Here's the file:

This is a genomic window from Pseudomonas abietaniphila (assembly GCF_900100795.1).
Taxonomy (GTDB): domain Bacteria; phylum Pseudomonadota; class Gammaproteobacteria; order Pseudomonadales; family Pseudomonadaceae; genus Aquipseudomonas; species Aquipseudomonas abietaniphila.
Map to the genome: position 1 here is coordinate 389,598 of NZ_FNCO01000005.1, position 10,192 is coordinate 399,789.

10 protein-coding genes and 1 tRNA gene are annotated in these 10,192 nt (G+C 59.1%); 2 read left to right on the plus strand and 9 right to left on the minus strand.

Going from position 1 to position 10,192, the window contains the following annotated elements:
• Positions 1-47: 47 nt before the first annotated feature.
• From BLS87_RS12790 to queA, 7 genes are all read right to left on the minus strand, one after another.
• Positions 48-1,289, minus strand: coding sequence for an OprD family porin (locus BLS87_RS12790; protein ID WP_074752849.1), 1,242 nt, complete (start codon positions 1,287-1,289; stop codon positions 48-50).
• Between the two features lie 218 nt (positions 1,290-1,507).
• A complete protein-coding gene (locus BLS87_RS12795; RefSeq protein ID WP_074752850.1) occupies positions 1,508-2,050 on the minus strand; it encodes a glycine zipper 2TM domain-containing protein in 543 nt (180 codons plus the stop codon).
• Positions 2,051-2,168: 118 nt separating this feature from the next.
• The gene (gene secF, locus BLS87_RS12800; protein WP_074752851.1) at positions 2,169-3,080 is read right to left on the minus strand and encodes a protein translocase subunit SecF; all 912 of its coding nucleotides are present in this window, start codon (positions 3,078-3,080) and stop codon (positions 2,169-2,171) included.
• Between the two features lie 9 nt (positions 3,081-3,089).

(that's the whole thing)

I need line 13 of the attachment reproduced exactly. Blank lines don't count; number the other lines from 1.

• Between the two features lie 9 nt (positions 3,081-3,089).